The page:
Woman fired after reporting sexual harassment
Posted in Sexual Harassment on April 16, 2013
The U.S. Equal Employment Opportunity Commission (EEOC) reports that Wal-Mart has violated federal law when it permitted a male employee to subject a mentally disabled female co-worker to sexually inappropriate abuse at work. The store also faces liability for executing retaliation against the female employee for her opposition to the misconduct.
The developmentally disabled worker was an employee of Wal-Mart as a worker in the lawn and garden department for over a decade. The EEOC alleges that from 2005 to January 2011, the store permitted a male employee to harass the woman. The activities involved sexual touching of the female employee while she was at the store.
While store management was aware of the harassment, it did nothing to fix the sexually hostile work environment. Conversely, the woman was fired after she reported the sexual contact.
The alleged case evokes important legal issues related to Title VII of the Civil Rights Act of 1964. In this suit, the agency seeks injunctive relief, compensatory and punitive damages, as well as lost wages and benefits.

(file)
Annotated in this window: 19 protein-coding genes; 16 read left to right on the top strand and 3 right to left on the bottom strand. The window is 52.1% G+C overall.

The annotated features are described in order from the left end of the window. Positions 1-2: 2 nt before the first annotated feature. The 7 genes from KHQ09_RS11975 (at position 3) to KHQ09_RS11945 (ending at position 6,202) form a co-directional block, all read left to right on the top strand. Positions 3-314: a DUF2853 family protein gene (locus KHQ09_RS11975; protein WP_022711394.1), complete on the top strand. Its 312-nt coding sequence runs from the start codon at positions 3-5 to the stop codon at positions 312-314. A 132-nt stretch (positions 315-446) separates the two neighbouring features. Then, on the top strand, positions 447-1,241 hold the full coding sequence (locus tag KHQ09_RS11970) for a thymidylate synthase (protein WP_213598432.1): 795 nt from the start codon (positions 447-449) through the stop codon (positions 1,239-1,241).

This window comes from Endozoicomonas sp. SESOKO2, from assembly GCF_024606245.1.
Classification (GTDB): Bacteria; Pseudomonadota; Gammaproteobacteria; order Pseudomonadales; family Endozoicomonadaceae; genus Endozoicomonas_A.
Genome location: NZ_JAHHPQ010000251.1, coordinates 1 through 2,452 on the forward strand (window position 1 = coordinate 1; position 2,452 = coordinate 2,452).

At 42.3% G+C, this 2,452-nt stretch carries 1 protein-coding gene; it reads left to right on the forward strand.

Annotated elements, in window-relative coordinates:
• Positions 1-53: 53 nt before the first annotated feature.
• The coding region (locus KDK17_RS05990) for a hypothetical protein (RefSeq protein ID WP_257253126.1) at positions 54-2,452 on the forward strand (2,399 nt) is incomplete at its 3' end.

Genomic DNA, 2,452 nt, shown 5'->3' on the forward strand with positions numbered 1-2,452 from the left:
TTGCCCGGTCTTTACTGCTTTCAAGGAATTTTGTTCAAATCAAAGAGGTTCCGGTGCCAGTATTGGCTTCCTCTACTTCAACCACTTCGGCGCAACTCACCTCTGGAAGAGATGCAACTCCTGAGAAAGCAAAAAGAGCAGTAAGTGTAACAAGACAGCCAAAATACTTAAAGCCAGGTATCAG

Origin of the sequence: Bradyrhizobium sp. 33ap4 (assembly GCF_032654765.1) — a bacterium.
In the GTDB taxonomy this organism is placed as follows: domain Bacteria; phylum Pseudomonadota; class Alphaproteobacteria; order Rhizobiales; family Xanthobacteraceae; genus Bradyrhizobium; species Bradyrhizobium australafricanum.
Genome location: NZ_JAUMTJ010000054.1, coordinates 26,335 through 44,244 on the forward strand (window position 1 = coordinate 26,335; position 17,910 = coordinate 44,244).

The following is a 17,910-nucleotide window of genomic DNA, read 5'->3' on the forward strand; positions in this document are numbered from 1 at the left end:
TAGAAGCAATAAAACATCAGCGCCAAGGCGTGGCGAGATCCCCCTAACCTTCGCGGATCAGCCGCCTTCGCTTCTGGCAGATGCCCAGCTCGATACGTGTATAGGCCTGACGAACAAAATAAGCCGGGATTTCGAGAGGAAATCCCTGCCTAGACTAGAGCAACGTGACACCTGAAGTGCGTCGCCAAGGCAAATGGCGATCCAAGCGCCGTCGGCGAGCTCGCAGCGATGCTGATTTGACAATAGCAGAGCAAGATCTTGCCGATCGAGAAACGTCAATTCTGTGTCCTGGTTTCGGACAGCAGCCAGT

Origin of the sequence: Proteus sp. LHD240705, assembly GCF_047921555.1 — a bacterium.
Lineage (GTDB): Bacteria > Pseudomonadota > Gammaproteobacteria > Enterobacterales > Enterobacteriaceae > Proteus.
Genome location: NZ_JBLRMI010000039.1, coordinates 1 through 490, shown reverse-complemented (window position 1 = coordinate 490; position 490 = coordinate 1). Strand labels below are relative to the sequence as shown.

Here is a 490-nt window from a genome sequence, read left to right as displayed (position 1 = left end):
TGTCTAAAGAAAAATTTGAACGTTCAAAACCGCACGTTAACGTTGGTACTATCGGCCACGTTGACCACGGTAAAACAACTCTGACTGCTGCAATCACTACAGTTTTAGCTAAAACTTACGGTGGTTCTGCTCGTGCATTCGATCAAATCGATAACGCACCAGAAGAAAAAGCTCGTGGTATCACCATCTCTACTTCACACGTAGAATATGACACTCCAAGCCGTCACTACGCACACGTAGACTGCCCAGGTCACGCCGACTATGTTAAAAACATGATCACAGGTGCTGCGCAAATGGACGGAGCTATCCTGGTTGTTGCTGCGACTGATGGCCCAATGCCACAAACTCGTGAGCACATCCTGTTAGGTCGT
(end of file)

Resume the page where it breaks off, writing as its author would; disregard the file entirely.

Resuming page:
A hostile working environment can include any of the following gestures:
- Suggestive or leering looks
- Offensive gestures or comments
- Derogatory pictures or posters
- Unwelcomed touching
These are just a few actions that are not welcomed under Title VII.
Such harassment is not in accordance with employment laws and regulations. To learn more about Title VII and what is not permitted under the law, you can speak to an attorney in your area. If you have been sexual harassed at your workplace, you deserve compensation.
Source: U.S. Equal Employment Opportunity Commission, “EEOC Sues Wal-Mart for Sexual Harassment, Retaliation and Disability Discrimination,” April 10, 2013